Finally most of your questions will be anwered here:

http://www-personal.umich.edu/~siglind/wtc-i-01.htm

Enjoy! :D

Best wishes,
Bernhard.
The music business is a cruel and shallow money trench, a long plastic hallway where thieves and pimps run free, and good men die like dogs. There's also a negative side. (Hunter Thompson)

Offline gouldfischer

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Re: Prelude in C major from WTC I - Memorization
«Reply #11 on: July 20, 2005, 11:29:57 PM »
Finally most of your questions will be anwered here:

http://www-personal.umich.edu/~siglind/wtc-i-01.htm

Wow!!!

Do you guys know of any similar text available (preferably in the Internet) for the Goldberg Variations (I am studying them now) and/or the Inventions?

Thank you!

Offline rlefebvr

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Re: Prelude in C major from WTC I
«Reply #12 on: July 21, 2005, 12:01:58 AM »
O.K. here's a question for you.
Like I said before I have played this piece since I started on the piano. I have played it fast, slow, no pedal, pedal, (too much pedal -:) ) and so on.

Lately I have been playing it making the 5th note sound louder then the others to sort of play it like a melody. Not sure I like it that way yet.

Question:

A pianist friend of mine told me the "proper" way to play this piece is the make the 1st and 5th note sound louder then the other three as this would be the classical way of playing it.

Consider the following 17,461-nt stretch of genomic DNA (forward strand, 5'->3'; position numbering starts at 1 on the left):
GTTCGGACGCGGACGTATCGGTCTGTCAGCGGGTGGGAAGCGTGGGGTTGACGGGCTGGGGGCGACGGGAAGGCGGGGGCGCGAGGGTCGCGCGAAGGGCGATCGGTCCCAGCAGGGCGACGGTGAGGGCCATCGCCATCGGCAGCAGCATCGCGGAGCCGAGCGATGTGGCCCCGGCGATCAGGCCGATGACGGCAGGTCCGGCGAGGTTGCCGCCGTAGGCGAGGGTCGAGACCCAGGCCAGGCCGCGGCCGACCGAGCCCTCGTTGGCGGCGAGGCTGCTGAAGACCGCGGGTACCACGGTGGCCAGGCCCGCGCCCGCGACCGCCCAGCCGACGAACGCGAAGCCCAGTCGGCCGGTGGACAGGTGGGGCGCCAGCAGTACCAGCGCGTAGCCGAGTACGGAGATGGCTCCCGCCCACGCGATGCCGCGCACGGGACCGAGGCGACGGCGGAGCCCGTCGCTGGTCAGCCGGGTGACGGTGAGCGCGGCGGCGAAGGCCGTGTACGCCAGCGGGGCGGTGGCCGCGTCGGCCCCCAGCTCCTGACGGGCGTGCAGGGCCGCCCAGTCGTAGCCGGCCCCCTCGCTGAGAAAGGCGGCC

Anyone agree?
Ron Lefebvre

 Ron Lefebvre Copyright. Any reproduction of all or part of this post is sheer stupidity.

Offline bernhard

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Re: Prelude in C major from WTC I
«Reply #13 on: July 22, 2005, 01:53:35 AM »
Question:

A pianist friend of mine told me the "proper" way to play this piece is the make the 1st and 5th note sound louder then the other three as this would be the classical way of playing it.

Anyone agree?

 I disagree. If you read the site above (reply #10) you will see that the author disagrees as well, and she makes a very good case for not accenting any note whatsoever.

Best wishes,
Bernhard.
The music business is a cruel and shallow money trench, a long plastic hallway where thieves and pimps run free, and good men die like dogs. There's also a negative side. (Hunter Thompson)